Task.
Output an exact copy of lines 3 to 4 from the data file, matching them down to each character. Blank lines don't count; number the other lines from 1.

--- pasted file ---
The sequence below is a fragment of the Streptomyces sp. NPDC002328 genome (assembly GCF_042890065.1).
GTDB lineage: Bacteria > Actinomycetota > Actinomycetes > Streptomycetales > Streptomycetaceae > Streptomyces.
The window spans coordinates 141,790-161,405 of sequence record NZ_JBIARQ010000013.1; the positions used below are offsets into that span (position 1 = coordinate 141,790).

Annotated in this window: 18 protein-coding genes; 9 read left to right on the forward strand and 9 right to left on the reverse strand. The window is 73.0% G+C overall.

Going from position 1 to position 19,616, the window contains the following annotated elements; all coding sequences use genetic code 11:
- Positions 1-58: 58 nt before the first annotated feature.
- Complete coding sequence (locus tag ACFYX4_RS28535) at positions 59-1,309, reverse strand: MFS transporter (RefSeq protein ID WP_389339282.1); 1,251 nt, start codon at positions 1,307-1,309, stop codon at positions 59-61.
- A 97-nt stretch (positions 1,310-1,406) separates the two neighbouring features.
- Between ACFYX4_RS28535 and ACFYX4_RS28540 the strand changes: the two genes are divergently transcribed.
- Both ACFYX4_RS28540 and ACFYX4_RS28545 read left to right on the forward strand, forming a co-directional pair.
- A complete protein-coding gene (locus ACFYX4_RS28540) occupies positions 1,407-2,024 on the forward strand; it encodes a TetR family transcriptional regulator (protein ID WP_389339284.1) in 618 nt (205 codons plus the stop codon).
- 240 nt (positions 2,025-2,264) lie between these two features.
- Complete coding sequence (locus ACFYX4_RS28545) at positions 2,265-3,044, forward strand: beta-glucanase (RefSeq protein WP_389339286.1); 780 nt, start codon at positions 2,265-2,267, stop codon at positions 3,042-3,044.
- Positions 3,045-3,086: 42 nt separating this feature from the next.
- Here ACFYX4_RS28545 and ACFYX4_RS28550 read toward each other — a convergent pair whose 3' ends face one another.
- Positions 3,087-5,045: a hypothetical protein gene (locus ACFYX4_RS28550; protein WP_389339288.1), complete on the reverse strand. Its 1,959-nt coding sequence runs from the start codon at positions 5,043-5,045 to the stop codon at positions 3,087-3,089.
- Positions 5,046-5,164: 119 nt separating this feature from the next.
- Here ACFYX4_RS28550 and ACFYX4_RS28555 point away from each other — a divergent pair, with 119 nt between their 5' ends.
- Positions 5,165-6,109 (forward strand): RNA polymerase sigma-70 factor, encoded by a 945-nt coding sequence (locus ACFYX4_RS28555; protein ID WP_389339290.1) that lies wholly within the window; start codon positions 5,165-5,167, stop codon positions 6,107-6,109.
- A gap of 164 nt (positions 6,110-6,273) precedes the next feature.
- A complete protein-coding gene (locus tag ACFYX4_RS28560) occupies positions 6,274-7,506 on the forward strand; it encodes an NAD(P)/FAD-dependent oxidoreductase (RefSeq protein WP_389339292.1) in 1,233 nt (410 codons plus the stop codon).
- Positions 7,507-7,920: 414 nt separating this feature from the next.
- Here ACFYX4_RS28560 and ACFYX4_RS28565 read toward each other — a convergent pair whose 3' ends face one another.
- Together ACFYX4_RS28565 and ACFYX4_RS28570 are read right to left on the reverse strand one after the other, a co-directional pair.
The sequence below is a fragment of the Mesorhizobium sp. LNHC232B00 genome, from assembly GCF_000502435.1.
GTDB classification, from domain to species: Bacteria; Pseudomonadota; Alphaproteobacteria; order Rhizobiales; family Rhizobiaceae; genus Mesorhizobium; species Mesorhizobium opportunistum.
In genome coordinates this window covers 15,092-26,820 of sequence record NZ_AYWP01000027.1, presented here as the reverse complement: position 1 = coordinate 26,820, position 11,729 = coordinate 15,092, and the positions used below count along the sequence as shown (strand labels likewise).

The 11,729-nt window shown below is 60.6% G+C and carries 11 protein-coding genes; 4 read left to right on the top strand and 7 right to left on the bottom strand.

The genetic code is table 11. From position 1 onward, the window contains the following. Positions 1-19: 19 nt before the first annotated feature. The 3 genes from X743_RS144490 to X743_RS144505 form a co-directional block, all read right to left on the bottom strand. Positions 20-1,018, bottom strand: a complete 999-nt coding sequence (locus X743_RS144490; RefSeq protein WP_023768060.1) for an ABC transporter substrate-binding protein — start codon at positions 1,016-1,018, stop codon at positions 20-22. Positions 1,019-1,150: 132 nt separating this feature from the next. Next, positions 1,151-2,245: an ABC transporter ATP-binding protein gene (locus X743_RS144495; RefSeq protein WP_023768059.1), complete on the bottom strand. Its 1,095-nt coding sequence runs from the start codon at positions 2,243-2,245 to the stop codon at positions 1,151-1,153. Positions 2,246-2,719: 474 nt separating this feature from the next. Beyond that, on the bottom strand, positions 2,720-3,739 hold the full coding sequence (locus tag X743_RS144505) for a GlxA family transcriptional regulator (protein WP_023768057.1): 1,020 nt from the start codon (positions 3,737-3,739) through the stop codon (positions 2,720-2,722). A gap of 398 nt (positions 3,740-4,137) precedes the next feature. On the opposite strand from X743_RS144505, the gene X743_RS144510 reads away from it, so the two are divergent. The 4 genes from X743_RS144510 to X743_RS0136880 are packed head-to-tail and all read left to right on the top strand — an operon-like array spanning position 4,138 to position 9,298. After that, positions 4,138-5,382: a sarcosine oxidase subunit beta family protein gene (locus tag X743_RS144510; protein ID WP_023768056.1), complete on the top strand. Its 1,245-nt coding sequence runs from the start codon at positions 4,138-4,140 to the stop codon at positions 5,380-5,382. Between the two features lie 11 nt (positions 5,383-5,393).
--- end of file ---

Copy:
The window spans coordinates 141,790-161,405 of sequence record NZ_JBIARQ010000013.1; the positions used below are offsets into that span (position 1 = coordinate 141,790).

Annotated in this window: 18 protein-coding genes; 9 read left to right on the forward strand and 9 right to left on the reverse strand. The window is 73.0% G+C overall.